Open main menu

Charles Bennett Smith

Charles Bennett Smith (September 14, 1870 – May 21, 1939) was a U.S. Representative from New York.

Charles Bennett Smith
Charles Bennett Smith 2.jpg
Member of the U.S. House of Representatives
from New York's 41st district
In office
March 4, 1913 – March 3, 1919
Preceded byDistrict created
Succeeded byClarence MacGregor
Member of the U.S. House of Representatives
from New York's 36th district
In office
March 4, 1911 – March 3, 1913
Preceded byDe Alva S. Alexander
Succeeded bySereno E. Payne
Personal details
Born(1870-09-14)September 14, 1870
Sardinia, New York
DiedMay 21, 1939(1939-05-21) (aged 68)
Wilmington, New York
Political partyDemocratic

BiographyEdit

Born in Sardinia, New York, Smith attended the district schools, and in 1886 graduated from Arcade Academy in Arcade, New York. He farmed, and subsequently became a railroad telegraph operator.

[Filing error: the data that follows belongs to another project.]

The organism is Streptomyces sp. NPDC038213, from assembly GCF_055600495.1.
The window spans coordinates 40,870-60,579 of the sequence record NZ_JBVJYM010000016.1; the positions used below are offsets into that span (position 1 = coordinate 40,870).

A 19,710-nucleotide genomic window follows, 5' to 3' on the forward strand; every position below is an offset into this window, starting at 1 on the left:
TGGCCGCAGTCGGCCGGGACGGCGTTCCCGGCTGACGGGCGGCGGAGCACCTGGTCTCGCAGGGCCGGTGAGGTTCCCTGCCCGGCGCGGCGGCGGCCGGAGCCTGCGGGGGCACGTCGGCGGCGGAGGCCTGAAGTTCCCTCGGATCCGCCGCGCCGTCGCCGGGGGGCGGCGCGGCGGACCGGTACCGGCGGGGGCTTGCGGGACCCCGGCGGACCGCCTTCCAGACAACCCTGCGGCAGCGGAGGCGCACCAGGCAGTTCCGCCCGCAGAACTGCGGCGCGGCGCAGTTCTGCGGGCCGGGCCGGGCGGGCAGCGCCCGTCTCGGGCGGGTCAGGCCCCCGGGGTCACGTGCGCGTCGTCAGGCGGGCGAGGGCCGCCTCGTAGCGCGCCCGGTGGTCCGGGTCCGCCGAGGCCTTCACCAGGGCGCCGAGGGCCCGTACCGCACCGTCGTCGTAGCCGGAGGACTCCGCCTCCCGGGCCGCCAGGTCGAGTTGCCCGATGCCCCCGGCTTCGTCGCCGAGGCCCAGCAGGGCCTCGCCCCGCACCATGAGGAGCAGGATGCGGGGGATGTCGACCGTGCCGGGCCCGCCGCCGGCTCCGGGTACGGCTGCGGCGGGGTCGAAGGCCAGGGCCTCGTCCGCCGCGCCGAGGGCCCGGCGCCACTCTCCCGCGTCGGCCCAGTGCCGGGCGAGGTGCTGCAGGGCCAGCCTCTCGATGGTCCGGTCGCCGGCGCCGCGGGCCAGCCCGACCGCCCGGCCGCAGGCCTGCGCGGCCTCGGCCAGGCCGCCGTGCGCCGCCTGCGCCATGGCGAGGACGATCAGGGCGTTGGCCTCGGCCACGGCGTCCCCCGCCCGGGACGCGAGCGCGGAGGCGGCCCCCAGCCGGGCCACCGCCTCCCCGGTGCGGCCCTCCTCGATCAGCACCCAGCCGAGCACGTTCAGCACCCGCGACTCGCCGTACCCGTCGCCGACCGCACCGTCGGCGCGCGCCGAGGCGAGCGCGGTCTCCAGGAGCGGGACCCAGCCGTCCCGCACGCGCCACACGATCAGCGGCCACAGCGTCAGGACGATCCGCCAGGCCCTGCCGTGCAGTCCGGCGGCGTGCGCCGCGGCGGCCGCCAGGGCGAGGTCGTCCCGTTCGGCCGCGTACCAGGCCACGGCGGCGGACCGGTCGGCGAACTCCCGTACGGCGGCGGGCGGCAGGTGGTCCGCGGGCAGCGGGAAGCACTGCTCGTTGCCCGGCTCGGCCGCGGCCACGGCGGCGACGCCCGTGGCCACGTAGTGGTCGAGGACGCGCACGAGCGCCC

He was a reporter for the Buffalo Courier from 1890 to 1893, and he became managing editor of the Buffalo Times in 1894. He later served as editor of the Buffalo Evening Enquirer and the Buffalo Morning Courier.

Smith was appointed a member of the Buffalo Board of School Examiners and served two years as its chairman.

Smith was elected as a Democrat to the Sixty-second and to the three succeeding Congresses (March 4, 1911 – March 3, 1919). In his first election in 1910 he won by one vote.[1]

He served as chairman of the Committee on Foreign Affairs (Sixty-second Congress), Committee on Expenditures in the Department of Commerce (Sixty-fourth Congress), Committee on Patents (Sixty-fifth Congress). He was an unsuccessful candidate for reelection in 1918 to the Sixty-sixth Congress.

He engaged in commercial and industrial pursuits in Buffalo, New York. He was the state Superintendent of Standards and Purchases from 1935 until his death in Wilmington, New York, May 21, 1939.

He was interred in Mount Olivet Cemetery, Tonawanda, New York.

Smith was married to Frances G. Stanton (1871-1931), who worked with him as a newspaper reporter and editor, and served as New York's Civil Service Commissioner from 1929 until her death.

ReferencesEdit

  1. ^ "By One Vote: Smith, on Three Tickets, Wins Out for Congress". The Scranton Republican. November 11, 1910. p. 1.

External linksEdit